1. keep the canister in your sleeping bag at night,

2. use your hands to warm the canister while cooking (this gets really cold as the canister sucks all the heat from your bare hands),

3. as juma suggested, carry a small shallow dish to hold the canister/stove, and fill it with water. The canister will suck the heat from the water.

The Cleaner
12-05-2013, 12:50
http://www.backpackinglight.com/cgi-bin/backpackinglight/canister_stove_faq#.Up04hKr0Fok

cold temperatures reduce the vaporization of the fuel in the canister, and with less vapor pressure the stove burns sluggishly. If you use a blended fuel in cold weather, it is important to warm the canister before you use it so that the butane will vaporize and burn along with the propane and iso-butane. If you don't, the propane and iso-butane will boil off first, leaving you with a partial canister of butane that doesn't want to vaporize. The heat of vaporization (heat required to change the fuel from a liquid to a vapor state) of the fuel as it is burned also works against you, because the required heat for the phase change is drawn out of the remaining fuel in the canister, causing it to become even colder and less volatile. To counteract this, I suggest the following: 1) use full canisters (because they have more propane in them than a used canister), 2) warm canisters in a sleeping bag or inside your shirt or pocket, and 3) if you have a second canister, trade canisters when the fuel in the first one gets too cold. Another tip is to choose the right canister fuel blend for cold weather. Fuel that is a mix of iso-butane (boiling point 12 F) and propane, works better in below freezing temperatures than fuel containing butane (boiling point 31 F), because the fuel in the canister will continue to vaporize (albeit more sluggishly) at cold temperatures. For cold temperature performance (below freezing), the propane is the basic driving force (because of its low boiling point) that makes the stove work; iso-butane will volatilize and burn along with the propane (but in decreasing amounts) down to its boiling point of 12 F, while the n-butane will just sit there. Warming the canister will enable it to perform at even lower temperatures. Examples of cold weather fuels are: MSR IsoPro fuel - 80% iso-butane and 20% propane; Snow Peak GigaPower fuel - 85% iso-butane and 15% propane; and Jetboil JetPower fuel which is 20-30% propane with the remainder iso-butane.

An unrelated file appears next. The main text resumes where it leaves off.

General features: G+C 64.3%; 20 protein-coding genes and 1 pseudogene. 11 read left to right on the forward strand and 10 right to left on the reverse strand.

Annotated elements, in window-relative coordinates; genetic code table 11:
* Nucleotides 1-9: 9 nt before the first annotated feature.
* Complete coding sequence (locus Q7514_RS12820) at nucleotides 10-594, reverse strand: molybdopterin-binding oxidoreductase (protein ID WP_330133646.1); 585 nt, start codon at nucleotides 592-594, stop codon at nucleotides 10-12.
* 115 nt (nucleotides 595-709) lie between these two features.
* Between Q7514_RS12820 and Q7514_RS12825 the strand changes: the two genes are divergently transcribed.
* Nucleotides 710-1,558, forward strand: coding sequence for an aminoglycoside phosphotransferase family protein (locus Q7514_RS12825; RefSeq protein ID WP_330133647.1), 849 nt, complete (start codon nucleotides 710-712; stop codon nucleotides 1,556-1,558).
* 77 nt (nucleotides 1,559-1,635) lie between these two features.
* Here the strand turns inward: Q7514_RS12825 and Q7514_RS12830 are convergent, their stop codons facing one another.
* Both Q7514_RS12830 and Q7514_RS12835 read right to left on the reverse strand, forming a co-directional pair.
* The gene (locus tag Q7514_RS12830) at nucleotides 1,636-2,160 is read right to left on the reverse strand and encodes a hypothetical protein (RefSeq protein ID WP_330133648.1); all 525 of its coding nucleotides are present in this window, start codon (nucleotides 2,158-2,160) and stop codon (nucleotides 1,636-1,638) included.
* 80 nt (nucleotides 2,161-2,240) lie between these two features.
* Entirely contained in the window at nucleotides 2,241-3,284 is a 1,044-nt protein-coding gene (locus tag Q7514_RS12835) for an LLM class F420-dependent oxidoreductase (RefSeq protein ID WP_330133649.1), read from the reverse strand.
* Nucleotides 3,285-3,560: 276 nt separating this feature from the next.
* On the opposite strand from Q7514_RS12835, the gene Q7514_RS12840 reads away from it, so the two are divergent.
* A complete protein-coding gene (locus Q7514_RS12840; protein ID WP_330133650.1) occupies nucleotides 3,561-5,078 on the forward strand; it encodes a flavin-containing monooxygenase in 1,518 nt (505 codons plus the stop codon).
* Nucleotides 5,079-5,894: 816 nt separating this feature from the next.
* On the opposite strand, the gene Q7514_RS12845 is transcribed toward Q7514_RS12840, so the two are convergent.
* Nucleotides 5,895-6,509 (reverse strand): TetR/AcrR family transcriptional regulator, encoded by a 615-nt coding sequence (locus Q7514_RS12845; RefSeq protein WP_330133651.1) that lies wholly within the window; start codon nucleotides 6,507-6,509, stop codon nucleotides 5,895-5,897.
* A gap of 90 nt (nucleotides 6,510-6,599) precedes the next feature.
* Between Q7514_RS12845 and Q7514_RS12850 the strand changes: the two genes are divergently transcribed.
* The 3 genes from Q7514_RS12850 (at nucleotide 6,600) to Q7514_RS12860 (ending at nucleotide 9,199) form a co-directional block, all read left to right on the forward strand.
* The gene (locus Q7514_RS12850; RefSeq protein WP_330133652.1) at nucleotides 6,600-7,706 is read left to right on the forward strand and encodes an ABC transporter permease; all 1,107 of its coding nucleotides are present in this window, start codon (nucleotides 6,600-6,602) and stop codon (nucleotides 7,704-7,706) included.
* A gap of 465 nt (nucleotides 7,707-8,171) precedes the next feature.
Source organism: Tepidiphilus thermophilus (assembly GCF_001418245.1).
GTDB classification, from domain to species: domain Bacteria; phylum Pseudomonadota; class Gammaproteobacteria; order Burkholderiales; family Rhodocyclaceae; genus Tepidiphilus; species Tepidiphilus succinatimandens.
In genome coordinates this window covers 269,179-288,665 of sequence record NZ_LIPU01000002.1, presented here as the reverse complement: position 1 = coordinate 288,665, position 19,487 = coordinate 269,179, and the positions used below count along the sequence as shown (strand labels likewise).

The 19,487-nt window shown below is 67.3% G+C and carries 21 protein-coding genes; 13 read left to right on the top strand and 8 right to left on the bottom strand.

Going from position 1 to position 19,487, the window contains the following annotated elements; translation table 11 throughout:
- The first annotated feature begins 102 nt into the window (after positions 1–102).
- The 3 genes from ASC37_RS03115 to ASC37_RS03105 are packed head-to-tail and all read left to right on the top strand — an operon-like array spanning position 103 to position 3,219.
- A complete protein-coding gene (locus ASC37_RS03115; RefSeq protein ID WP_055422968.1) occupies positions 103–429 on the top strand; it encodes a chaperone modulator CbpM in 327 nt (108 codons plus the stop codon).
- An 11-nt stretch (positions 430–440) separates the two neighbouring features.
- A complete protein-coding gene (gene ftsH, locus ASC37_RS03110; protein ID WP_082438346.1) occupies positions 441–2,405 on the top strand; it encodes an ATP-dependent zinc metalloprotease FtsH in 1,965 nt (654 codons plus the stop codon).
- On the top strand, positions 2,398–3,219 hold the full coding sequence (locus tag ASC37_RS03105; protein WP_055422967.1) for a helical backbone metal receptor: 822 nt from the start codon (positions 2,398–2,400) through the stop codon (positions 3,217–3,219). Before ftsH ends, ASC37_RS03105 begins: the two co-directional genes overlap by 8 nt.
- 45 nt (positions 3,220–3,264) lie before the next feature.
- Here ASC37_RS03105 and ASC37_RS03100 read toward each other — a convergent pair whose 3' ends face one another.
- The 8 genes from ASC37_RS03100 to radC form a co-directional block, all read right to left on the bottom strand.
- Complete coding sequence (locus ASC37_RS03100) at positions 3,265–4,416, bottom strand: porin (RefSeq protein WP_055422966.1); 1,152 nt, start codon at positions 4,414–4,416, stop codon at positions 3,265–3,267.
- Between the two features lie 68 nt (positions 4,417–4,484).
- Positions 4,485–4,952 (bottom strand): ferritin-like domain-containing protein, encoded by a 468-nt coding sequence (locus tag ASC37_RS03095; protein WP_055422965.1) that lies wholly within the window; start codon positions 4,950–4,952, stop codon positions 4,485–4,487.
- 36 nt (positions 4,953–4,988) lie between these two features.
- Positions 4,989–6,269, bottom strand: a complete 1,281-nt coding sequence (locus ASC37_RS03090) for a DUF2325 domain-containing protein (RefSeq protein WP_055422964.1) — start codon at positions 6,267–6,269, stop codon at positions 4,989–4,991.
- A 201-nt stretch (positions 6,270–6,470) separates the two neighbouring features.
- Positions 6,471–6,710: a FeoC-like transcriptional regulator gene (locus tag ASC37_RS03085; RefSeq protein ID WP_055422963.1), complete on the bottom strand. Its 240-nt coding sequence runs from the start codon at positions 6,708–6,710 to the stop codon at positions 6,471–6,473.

Sounds like you had some moisture frozen in the jet assembly. Just a guess. Whew, that's almost info overload. I'd just go with a white gas stove like Ferral Bill suggests...

Another Kevin
12-06-2013, 00:08
As long as I'm not needing to melt snow, I'm fine with my beverage-can stove. I've rigged a primer on it made from a bit of another can. About a half-dozen drops of alcohol in the primer, possibly with a bit of TP to catch a spark, are enough to warm the stove body. It does make quite a fireball before the priming fuel is consumed and it settles down to its normal burn.

Melting snow is another story altogether. It takes enough fuel that a Whisperlite is a net weight saving on all but the shortest trips.